- The Washington Times - Friday, January 20, 2006

BERLIN — One of communist East Germany’s ugliest but best-loved buildings has a date with a wrecking ball in the coming weeks, sparking an outpouring of nostalgia for still-cherished aspects of life in the shadow of the Berlin Wall.

The Palace of the Republic, a socialist realist monstrosity of bronze mirrored windows and steel girders, once housed both the rubber-stamp parliament and an entertainment complex that was unparalleled behind the Iron Curtain.

Easterners who were bused in from across the country have fond memories of a giant dance floor on hydraulic lifts, bowling alleys, a wine bar, theater, cafes and an international list of concert headliners, including Harry Belafonte and Carlos Santana.

However, Berlin’s aspirations to spruce up its city center, a confused landscape scarred by a tumultuous history, have led to plans to tear down the now gutted building and reconstruct an imperial castle in its place.

Many Easterners have blasted the decision, made by the federal parliament after a decade-long debate, as insensitive and pointless.

The chairwoman of a group dedicated to saving the building, Liselotte Schulz, believes old Cold War battles are still being fought over this piece of prime real estate in the heart of the reunited city.

“They want to destroy any trace of the GDR,” she says in an interview outside the palace, using the acronym for communist East Germany’s official name.

“And 20 percent unemployment and disappearing companies is what they have to show for it. It is outrageous that they’re wasting working people’s money without a clue what they want to do now.”

Miss Schulz, like many Easterners, says she does not mourn the Stalinist state but misses the security and sense of solidarity felt under communism, which gave way to waves of layoffs and bankruptcies in the post-unification years.

“People had support with their worries and fears, and not even the church manages to do that today,” she says.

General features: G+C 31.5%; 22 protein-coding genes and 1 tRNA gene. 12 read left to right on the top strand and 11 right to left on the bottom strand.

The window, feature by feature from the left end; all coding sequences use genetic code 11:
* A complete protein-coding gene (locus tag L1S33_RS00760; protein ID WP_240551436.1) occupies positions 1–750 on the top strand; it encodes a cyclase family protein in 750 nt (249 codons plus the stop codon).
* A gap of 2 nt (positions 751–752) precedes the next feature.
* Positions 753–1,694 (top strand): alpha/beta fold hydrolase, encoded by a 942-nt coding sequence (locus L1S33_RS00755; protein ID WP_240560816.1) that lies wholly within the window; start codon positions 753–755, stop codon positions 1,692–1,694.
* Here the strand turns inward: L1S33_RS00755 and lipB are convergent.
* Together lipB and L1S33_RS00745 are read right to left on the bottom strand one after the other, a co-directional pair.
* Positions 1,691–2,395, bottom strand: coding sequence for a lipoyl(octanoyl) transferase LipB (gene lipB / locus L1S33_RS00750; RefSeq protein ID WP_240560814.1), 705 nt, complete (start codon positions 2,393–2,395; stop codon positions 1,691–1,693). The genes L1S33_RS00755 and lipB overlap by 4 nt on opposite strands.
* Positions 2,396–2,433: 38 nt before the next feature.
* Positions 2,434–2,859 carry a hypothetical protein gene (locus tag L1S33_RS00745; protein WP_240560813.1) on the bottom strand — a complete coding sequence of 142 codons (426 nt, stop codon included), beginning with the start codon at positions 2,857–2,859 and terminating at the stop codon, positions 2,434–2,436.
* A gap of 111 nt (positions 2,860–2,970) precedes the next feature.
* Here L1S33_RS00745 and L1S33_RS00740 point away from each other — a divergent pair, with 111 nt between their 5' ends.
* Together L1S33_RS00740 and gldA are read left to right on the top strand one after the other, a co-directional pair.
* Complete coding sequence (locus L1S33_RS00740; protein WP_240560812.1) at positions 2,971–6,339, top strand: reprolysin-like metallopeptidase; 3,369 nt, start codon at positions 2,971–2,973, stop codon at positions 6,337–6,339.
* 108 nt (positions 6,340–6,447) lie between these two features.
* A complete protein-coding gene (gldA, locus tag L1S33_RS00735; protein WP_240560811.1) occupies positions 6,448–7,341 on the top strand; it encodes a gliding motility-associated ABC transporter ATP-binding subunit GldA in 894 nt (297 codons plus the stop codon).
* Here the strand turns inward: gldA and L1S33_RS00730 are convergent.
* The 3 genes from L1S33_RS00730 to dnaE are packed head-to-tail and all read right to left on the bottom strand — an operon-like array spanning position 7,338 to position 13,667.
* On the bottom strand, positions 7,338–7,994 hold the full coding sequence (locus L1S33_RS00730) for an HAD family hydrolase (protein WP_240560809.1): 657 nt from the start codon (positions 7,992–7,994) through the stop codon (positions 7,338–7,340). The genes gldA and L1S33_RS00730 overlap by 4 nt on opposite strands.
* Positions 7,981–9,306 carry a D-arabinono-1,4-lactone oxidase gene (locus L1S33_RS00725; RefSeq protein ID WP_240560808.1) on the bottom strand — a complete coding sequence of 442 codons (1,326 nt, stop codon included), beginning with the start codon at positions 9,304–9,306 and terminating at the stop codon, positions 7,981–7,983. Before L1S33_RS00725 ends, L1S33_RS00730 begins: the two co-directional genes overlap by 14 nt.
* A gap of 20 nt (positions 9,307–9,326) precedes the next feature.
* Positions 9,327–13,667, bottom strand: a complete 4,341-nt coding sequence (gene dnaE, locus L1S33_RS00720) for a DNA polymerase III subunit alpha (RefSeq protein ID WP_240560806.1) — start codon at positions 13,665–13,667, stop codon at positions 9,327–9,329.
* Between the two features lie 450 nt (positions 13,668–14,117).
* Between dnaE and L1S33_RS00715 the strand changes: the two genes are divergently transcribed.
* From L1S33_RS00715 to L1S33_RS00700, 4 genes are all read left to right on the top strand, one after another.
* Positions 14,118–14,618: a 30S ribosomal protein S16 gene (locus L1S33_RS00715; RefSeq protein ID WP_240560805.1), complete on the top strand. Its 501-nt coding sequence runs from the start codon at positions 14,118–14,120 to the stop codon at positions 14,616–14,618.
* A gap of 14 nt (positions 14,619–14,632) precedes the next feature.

Many have projected that ambivalence about the new Germany onto the condemned palace.

The building’s cavernous halls, now stripped of asbestos, in recent years have captured the imagination of a younger generation with a series of art installations, some of which attracted huge crowds to the hip “new” venue.

But the city-state of Berlin and the federal government are banking on the construction of a more “aesthetic” cultural center on the site, behind replicas of the facade of the Hohenzollern castle, the former residence of the kaisers.

In 1950, in a blow to a symbol of Prussian pomp and militarism, the communists ripped down the sumptuous baroque building, which had sustained heavy damage from Allied bombing in World War II.

The city fathers dream of restoring the elegant continuity of the grand Unter den Linden boulevard, which once culminated in the castle and the matching — and still standing — Protestant cathedral.

A leader of the local chapter of Chancellor Angela Merkel’s Christian Democrats, Frank Henkel, calls the palace a “Socialist eyesore.”

“There is still a gaping wound in the heart of Berlin. That is why the city needs the castle,” he says.

Nevertheless, although the plans are in motion, thousands of Easterners say they will not let the palace go without a fight and have staged a series of protests.

“It would be complete nonsense to build a castle here; you might as well bring back the kaiser,” fumes Miss Schulz, who worked as an electrical technician in East Germany.

“Both the castle ruins and now the ruins made of the palace are about an ideology that seeks to eliminate the traces of what came before,” says cabaret artist Peter Ensikat. “What started with the kaiser’s castle is continuing with the palace as a farce.”

Vague plans for the new castle and all but non-existent financing for what could be a 780 million euro ($947 million) project have compounded the anger.

City authorities have earmarked 12 million euros ($14.5 million) for the destruction of the palace alone but acknowledge that the tab could run to 20 million euros ($24.2 million) by the time they have finished early next year.

The gaping hole in the ground will be filled with sand and water, then topped with planted grass.

The chief city development official, Ingeborg Junge-Reyer, assures that there will be other recreational uses until building on the castle finally begins, as well as sections reserved for archaeological digs and information panels on the future of the site.

“We know it is not enough to put in a lawn,” she told reporters.

For Miss Schulz, the emotional debate reflects Germany’s enduring difficulty in dealing with its history.

“The Germans have a fractured relationship with their past,” she says. “Just look at our architecture, and you see that.”

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